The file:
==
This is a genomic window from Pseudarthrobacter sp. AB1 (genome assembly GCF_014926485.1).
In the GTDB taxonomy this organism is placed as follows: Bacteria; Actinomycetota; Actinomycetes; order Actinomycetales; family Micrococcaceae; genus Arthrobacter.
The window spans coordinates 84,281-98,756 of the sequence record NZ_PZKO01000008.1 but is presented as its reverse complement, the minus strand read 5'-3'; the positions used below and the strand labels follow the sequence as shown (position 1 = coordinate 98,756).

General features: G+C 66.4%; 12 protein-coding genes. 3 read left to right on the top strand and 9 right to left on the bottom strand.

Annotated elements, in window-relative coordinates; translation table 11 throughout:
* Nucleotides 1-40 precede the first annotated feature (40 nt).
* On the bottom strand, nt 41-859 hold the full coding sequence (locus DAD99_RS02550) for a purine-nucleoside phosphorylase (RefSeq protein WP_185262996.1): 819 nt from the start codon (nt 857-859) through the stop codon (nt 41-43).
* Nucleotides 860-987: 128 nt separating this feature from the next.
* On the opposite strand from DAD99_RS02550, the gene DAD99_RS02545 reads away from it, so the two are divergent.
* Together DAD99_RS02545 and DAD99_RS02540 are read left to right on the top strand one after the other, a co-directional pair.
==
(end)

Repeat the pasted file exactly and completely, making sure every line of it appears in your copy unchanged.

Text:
This is a genomic window from Pseudarthrobacter sp. AB1 (genome assembly GCF_014926485.1).
In the GTDB taxonomy this organism is placed as follows: Bacteria; Actinomycetota; Actinomycetes; order Actinomycetales; family Micrococcaceae; genus Arthrobacter.
The window spans coordinates 84,281-98,756 of the sequence record NZ_PZKO01000008.1 but is presented as its reverse complement, the minus strand read 5'-3'; the positions used below and the strand labels follow the sequence as shown (position 1 = coordinate 98,756).

General features: G+C 66.4%; 12 protein-coding genes. 3 read left to right on the top strand and 9 right to left on the bottom strand.

Annotated elements, in window-relative coordinates; translation table 11 throughout:
* Nucleotides 1-40 precede the first annotated feature (40 nt).
* On the bottom strand, nt 41-859 hold the full coding sequence (locus DAD99_RS02550) for a purine-nucleoside phosphorylase (RefSeq protein WP_185262996.1): 819 nt from the start codon (nt 857-859) through the stop codon (nt 41-43).
* Nucleotides 860-987: 128 nt separating this feature from the next.
* On the opposite strand from DAD99_RS02550, the gene DAD99_RS02545 reads away from it, so the two are divergent.
* Together DAD99_RS02545 and DAD99_RS02540 are read left to right on the top strand one after the other, a co-directional pair.